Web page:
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City of Tampere: Finland in Co-operation With Japan in Human-Centred Smart Urban Development

Tampere, one of Finland's largest cities, is the first in Europe to introduce the Liveable Well-Being City indicators, which Japan uses to measure well-being factors from the perspective of residents in its 27 cities. The indicators will provide important information to support knowledge management on the state of the urban environment, the quality of services and the well-being of citizens.

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The cooperation between Japan and Finland was announced at the Smart City World Expo in Barcelona. (Photo: Business Wire)

The co-operation between Tampere and Japan will start with the application of the indicators developed in co-operation between Smart City Institute Japan and several research institutes and universities. The model utilises both objective and subjective data collected from urban residents to improve well-being and streamline everyday life.

The data is an important foundation for knowledge management: it enables cities to identify their success points and development needs from the residents' perspective. With the co-operation, the model will now be applied to Tampere as part of the Data Driven City for Citizens -development programme. The co-operation was announced at the Barcelona Smart City World Expo.

– For years, the Japanese have familiarised themselves with the key factors of the Nordic welfare society and have strived to systematically understand the components of well-being, says Kristian Valkama, Director, AI Transformation, at Business Tampere.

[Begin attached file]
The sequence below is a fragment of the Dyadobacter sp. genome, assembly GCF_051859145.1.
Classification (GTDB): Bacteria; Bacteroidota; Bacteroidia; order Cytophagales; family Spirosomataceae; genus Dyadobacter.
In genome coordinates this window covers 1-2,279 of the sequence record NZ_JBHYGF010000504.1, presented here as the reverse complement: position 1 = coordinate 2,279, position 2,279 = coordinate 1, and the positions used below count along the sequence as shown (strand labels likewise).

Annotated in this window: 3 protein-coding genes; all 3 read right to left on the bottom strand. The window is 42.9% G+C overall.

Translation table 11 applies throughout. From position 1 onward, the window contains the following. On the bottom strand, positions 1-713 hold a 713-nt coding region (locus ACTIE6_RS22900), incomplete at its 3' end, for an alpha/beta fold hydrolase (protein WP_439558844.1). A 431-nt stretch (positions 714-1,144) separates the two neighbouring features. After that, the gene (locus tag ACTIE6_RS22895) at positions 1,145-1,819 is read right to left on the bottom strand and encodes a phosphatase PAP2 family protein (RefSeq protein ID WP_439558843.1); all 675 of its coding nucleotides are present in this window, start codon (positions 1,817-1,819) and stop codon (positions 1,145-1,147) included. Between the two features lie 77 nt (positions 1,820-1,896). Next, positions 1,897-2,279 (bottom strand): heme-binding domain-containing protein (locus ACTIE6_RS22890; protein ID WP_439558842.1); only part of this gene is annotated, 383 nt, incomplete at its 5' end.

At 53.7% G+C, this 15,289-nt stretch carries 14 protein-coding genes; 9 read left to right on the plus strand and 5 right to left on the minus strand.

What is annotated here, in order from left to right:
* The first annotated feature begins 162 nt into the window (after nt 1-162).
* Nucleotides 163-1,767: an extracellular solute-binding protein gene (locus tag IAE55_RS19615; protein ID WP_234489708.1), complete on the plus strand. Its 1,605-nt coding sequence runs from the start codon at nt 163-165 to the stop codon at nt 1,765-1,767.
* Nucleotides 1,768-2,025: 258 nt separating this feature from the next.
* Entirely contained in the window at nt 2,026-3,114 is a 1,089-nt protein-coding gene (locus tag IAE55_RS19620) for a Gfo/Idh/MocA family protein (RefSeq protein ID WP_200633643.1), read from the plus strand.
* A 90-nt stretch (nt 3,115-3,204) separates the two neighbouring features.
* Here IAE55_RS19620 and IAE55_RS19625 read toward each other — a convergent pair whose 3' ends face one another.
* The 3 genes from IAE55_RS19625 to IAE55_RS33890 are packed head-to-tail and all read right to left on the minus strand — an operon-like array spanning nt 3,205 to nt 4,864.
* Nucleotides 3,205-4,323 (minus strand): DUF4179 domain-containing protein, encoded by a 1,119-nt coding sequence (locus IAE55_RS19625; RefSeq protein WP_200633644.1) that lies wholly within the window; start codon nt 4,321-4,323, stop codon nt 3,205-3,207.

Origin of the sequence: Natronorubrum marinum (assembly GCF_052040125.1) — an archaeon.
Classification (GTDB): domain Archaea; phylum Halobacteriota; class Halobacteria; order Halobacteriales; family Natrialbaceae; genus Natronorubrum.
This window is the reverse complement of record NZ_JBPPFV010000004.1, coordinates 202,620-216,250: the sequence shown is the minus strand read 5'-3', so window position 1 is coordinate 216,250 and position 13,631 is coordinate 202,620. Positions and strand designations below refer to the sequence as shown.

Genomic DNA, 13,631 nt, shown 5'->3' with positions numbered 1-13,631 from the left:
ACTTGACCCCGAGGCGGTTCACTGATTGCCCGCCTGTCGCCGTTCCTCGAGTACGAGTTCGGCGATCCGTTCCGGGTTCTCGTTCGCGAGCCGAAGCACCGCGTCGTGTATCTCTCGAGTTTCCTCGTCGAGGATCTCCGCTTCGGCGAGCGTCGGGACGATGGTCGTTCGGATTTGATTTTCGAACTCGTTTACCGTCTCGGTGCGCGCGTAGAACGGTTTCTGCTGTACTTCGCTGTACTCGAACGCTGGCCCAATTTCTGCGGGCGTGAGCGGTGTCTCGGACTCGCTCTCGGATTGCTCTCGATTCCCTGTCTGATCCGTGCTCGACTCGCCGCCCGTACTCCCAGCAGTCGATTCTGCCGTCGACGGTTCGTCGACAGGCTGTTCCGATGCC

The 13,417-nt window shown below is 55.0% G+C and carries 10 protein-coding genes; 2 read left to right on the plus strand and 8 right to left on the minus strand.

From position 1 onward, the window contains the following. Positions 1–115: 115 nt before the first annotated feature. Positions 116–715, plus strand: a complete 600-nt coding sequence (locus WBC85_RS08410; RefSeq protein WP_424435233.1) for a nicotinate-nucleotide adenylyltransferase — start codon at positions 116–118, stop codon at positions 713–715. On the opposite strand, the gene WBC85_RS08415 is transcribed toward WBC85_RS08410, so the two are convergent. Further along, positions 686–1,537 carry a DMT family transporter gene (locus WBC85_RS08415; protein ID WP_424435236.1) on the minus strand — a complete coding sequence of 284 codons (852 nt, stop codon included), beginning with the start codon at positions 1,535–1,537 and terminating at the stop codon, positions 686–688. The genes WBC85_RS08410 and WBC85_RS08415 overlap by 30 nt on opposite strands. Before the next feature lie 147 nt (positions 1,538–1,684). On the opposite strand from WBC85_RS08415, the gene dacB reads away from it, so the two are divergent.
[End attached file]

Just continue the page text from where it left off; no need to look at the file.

– We have established a good connection with the City of Tampere, and companies and universities from Tampere, says Takehiko Nagumo, Executive Managing Director of Smart Cities Institute of Japan.

– Japan wants to work closely with Europe, especially Finland, in matters related to data and artificial intelligence. Our worlds meet well with regard to the use of ethical data, and closer co-operation benefits us both, says Teppo Rantanen, Executive Director at City of Tampere.

In Finland, the potential of artificial intelligence has been considered through the national AuroraAI programme. The aim of the programme is to streamline people's everyday life and business life, to develop more human-centred services through information and technology.

– The well-being indicators and the AuroraAI programme complement our co-operation and make it useful on both sides. We will share the experiences and results offered by the indicators between the countries, and this will speed up our shared learning journey towards improving the well-being of city residents, Nagumo says.

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